Capacitor Help

Discussion in 'The Projects Forum' started by Mattdalley, Aug 3, 2011.

  1. Mattdalley

    Thread Starter New Member

    Aug 3, 2011
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    I have a 1000μf 6.3v capacitor that needs replaced.

    1) Can I replace it with a capacitor that has a higher μf rating?
    2) I have a 1500?? 6.3v capacitor, or what I believe is a capacitor, but I don't know if the 1500 is μf, nf, or pf.
    3) I'm attaching a picture of what I believe is the capacitor I would use to replace the other one. And of the one needing replaced.


    Really all I need to know is what the unit is on the silver capacitor in the picture and if I can use that to replace the black one.
     
  2. Bernard

    AAC Fanatic!

    Aug 7, 2008
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    Looks like μF to me, believe substitution would be allright if physical size is no problem.
     
  3. iONic

    AAC Fanatic!

    Nov 16, 2007
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    I'm not sure what the extra 500uF would do to the motherboards function. If it were me I wouldn't change it.

    P.S. And don't forget to ground yourself and the PC casing while working on it and CLEANING IT!:eek:
     
  4. Mattdalley

    Thread Starter New Member

    Aug 3, 2011
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    Well the cap on the mother board "blew." So therefore I need to replace it. So should I just order one off the web or buy one somewhere else? And does the voltage matter or can I get a 1000μf 35v one from RadioShack?
     
  5. mik3

    Senior Member

    Feb 4, 2008
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    It should be 1500uF.

    Can you find what the function of the blown capacitor is?
     
  6. Mattdalley

    Thread Starter New Member

    Aug 3, 2011
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    It's on a computer motherboard, so there's no telling what it does. But the one that needs replaced is 1000μf 6.3v. So what would happen if I replaced it with the 1500μf one 6.3v?
     
  7. mik3

    Senior Member

    Feb 4, 2008
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    What is the function of the one that needs to be replaced?

    Can you post a picture of it and the components around it?
     
  8. Mattdalley

    Thread Starter New Member

    Aug 3, 2011
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    And I don't know what the function is.

    I already did. http://forum.allaboutcircuits.com/attachment.php?attachmentid=32917&d=1312395267 It's the black one in the picture. It's near the memory (ram) slots on the motherboard. Also the power connector is nearby. The white thing on the left in the side view pic is the power connector.
     
    Last edited: Aug 3, 2011
  9. mik3

    Senior Member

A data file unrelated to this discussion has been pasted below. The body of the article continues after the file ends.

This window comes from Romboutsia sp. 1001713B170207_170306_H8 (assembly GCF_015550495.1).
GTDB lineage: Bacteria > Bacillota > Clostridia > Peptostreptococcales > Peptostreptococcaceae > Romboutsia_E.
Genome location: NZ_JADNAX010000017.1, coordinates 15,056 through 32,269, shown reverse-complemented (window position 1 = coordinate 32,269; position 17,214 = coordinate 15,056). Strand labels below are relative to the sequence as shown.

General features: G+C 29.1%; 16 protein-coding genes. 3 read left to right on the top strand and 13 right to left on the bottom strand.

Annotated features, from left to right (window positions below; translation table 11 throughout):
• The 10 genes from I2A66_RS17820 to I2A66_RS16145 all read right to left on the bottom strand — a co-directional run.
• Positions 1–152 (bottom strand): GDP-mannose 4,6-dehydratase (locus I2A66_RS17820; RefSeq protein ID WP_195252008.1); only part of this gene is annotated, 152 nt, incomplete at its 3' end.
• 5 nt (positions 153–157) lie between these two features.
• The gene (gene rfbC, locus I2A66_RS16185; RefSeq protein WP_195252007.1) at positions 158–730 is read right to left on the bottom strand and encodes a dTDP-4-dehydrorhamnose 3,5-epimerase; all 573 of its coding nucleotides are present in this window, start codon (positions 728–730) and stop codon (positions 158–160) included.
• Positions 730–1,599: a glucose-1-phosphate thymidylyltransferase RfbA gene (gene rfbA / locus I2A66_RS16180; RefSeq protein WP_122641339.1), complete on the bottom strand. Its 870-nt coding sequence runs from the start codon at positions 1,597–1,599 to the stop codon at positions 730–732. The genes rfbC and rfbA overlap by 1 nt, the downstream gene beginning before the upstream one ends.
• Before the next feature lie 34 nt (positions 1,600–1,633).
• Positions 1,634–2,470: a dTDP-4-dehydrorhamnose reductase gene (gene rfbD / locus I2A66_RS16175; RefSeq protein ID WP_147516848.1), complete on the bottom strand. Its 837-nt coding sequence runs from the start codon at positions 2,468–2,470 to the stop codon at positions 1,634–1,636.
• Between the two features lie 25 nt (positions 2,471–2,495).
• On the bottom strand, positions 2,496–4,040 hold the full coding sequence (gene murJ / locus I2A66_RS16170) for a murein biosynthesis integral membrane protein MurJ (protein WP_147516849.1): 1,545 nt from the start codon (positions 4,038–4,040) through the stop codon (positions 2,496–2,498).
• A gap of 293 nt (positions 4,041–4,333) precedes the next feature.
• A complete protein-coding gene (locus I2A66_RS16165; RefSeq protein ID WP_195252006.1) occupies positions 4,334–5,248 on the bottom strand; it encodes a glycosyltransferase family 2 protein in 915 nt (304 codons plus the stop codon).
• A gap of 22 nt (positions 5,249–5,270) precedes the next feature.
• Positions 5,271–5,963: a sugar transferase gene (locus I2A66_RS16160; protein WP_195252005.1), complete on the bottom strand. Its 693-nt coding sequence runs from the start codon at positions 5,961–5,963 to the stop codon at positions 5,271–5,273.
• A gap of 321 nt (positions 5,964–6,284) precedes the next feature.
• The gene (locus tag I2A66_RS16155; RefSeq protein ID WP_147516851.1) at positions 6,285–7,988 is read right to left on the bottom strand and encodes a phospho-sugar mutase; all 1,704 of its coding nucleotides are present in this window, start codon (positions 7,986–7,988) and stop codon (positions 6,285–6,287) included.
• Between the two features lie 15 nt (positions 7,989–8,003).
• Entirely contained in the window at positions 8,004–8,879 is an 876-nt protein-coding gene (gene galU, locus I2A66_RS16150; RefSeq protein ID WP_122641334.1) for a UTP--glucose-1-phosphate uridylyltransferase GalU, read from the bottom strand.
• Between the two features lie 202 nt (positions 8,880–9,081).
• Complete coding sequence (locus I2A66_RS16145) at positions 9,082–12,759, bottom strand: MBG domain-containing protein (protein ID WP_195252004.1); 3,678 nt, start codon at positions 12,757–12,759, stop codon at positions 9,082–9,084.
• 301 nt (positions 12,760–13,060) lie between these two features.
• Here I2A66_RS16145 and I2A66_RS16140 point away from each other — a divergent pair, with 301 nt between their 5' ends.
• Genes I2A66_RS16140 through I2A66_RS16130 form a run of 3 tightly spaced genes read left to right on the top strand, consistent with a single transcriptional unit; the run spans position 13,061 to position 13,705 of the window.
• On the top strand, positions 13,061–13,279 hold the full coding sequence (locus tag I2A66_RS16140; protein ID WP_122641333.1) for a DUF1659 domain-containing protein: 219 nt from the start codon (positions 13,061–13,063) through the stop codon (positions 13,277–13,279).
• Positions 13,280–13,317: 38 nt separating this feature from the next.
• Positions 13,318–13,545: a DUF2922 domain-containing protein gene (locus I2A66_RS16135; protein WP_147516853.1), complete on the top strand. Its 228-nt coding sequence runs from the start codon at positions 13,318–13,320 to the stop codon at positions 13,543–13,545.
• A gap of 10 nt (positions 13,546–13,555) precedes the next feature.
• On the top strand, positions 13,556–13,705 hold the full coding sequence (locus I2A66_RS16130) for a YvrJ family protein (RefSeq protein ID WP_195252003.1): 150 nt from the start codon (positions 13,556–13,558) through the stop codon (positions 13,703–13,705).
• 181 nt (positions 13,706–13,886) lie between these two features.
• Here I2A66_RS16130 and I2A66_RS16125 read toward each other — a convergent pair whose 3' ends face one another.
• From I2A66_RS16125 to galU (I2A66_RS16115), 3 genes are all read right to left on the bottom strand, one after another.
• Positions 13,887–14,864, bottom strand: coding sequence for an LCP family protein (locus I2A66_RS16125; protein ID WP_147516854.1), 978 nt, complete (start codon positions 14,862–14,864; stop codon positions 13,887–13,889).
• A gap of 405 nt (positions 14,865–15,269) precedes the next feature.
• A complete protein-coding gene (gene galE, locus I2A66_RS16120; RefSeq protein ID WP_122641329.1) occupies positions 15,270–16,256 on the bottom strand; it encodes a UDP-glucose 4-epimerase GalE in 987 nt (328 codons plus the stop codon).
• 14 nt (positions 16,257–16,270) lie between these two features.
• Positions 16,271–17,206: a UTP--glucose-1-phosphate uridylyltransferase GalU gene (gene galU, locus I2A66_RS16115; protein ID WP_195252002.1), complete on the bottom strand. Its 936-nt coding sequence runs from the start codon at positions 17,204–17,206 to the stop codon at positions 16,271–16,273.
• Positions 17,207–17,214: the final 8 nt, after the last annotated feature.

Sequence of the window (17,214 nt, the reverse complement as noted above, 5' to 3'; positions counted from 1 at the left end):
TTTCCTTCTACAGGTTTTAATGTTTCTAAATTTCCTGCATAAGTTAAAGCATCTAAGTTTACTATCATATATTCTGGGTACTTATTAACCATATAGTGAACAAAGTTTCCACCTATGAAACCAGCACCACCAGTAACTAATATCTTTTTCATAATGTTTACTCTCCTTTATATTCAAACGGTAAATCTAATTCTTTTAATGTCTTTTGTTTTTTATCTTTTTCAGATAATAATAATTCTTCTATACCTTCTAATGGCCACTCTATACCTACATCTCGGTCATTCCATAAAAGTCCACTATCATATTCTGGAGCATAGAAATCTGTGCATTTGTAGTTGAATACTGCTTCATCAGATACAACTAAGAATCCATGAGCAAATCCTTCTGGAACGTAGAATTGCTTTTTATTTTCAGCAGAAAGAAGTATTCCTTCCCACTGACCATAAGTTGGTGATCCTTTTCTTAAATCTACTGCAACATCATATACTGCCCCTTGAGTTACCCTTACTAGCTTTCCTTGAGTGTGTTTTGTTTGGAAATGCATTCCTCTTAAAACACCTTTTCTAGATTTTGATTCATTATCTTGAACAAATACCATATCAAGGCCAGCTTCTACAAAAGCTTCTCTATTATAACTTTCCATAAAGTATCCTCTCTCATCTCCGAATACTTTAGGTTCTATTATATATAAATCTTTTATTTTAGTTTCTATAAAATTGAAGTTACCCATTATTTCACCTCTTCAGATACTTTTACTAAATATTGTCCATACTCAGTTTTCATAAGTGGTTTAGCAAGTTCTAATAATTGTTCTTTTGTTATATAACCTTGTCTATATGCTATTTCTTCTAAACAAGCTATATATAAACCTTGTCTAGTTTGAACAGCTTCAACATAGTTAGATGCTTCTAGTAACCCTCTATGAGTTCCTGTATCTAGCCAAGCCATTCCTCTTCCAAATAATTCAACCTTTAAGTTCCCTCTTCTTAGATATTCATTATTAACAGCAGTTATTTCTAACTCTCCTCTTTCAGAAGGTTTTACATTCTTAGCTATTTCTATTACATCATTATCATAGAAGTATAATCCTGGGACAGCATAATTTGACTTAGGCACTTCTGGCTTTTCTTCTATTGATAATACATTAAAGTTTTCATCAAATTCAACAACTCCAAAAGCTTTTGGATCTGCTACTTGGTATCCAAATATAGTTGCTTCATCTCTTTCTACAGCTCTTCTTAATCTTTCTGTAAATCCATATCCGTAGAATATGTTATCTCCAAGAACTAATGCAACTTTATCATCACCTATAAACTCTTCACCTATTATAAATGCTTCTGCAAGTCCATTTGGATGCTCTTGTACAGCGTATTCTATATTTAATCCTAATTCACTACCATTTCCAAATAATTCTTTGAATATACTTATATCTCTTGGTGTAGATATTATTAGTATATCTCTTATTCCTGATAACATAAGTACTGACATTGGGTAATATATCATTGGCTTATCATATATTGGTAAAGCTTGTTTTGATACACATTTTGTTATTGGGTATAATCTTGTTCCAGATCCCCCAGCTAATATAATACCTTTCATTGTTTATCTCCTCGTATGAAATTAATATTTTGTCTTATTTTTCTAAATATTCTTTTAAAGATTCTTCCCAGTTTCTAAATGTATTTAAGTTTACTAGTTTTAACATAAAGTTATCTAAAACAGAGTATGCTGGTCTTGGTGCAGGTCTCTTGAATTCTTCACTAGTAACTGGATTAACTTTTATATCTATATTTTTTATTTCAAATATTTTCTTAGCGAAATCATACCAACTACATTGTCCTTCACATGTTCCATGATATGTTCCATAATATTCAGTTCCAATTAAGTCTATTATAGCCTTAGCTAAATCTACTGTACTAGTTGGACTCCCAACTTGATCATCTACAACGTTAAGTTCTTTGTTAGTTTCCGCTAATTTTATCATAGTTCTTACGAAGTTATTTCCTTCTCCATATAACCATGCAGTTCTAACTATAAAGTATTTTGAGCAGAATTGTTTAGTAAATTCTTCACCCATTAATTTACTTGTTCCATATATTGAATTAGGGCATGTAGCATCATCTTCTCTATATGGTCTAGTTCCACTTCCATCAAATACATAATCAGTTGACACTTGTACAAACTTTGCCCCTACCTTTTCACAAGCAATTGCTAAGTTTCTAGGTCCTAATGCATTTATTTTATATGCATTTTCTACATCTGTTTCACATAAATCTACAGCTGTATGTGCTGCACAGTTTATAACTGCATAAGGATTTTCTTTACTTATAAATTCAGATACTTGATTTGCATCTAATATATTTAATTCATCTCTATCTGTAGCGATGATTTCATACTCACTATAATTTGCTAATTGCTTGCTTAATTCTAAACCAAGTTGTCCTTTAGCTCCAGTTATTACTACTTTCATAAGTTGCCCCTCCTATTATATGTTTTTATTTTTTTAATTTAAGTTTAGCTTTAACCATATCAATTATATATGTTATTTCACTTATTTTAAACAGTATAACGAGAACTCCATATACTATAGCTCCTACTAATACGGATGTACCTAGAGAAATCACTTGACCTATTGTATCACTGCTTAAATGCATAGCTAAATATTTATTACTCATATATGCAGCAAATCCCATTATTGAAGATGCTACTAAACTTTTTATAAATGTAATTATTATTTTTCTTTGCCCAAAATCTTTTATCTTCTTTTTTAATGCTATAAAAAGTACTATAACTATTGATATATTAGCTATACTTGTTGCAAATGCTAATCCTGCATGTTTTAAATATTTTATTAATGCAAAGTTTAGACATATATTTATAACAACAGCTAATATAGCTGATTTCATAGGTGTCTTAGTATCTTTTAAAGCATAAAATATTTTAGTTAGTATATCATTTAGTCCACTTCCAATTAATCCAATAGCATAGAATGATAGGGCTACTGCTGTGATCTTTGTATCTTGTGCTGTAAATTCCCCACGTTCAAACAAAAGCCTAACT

Feb 4, 2008
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    It looks like it is used for a switching regulator since there is an inductor nearby. Its value its quite high, thus I guess it is used as an input capacitor to a step down regulator. Assuming the rest of the circuit can tolerate the greater inrush current, you can replace it with the 1500uF one.
     
  10. Mattdalley

    Thread Starter New Member

    Aug 3, 2011
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    Could I use one with 1000μf still but with 35v instead of 6.3v? Because I can get one of those at my local RadioShack. http://www.radioshack.com/product/index.jsp?productId=2102511
     
    Last edited: Aug 3, 2011
  11. mik3

    Senior Member

    Feb 4, 2008
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    It really depends on the ESR of the 35V capacitor, but generally it will be fine.
     
  12. PeeSeeBee

    Member

    Jun 17, 2011
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    Does it have 105° stamped on it anywhere?
    If so, the Radio Shack capacitor isn't really suitable.
     
  13. iONic

    AAC Fanatic!

    Nov 16, 2007
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    Do you have any idea what cause the capacitor to blow? Chances are it could blow again, but it's worth a shot, the motherboard's a dead duck otherwise.
     
  14. wayneh

    Expert

    Sep 9, 2010
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    If it'll physically fit, that'd be my choice. The same capacity at a higher voltage rating means a larger package. Buy electrically, it's a perfect replacement.
     
  15. JingleJoe

    Member

    Jul 23, 2011
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    Educated guess:
    Capacitor plague.


    Hold on a sec chaps, in any other circuit I'd say replacing a cap with a larger one should be fine, but on a motherboard? Aren't they a lot more precise than other circuits? I should say stick to the same value in microfarads in order to avoid all your base being set up the bomb (if you catch my drift) however, voltage rating can be 6.3 or more.
     
  16. snav

    Active Member

    Aug 1, 2011
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    As long as it fits higher voltage rating won't hurt.
     
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